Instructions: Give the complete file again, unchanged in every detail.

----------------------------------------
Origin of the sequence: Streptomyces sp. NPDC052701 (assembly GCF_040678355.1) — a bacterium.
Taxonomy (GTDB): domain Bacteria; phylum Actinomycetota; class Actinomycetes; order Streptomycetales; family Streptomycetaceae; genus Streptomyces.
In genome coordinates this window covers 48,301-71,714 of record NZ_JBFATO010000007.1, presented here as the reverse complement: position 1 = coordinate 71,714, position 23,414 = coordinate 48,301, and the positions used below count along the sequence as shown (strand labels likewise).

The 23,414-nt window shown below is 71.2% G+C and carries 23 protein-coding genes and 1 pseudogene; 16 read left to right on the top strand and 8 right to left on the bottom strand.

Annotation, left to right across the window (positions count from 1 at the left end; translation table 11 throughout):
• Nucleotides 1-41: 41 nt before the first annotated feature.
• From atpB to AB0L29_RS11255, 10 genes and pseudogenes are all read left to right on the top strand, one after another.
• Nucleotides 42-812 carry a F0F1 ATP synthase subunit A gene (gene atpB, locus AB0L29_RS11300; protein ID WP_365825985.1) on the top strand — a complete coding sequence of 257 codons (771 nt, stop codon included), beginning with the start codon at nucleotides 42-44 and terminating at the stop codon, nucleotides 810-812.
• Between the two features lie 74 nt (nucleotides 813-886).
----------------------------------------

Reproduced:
Origin of the sequence: Streptomyces sp. NPDC052701 (assembly GCF_040678355.1) — a bacterium.
Taxonomy (GTDB): domain Bacteria; phylum Actinomycetota; class Actinomycetes; order Streptomycetales; family Streptomycetaceae; genus Streptomyces.
In genome coordinates this window covers 48,301-71,714 of record NZ_JBFATO010000007.1, presented here as the reverse complement: position 1 = coordinate 71,714, position 23,414 = coordinate 48,301, and the positions used below count along the sequence as shown (strand labels likewise).

The 23,414-nt window shown below is 71.2% G+C and carries 23 protein-coding genes and 1 pseudogene; 16 read left to right on the top strand and 8 right to left on the bottom strand.

Annotation, left to right across the window (positions count from 1 at the left end; translation table 11 throughout):
• Nucleotides 1-41: 41 nt before the first annotated feature.
• From atpB to AB0L29_RS11255, 10 genes and pseudogenes are all read left to right on the top strand, one after another.
• Nucleotides 42-812 carry a F0F1 ATP synthase subunit A gene (gene atpB, locus AB0L29_RS11300; protein ID WP_365825985.1) on the top strand — a complete coding sequence of 257 codons (771 nt, stop codon included), beginning with the start codon at nucleotides 42-44 and terminating at the stop codon, nucleotides 810-812.
• Between the two features lie 74 nt (nucleotides 813-886).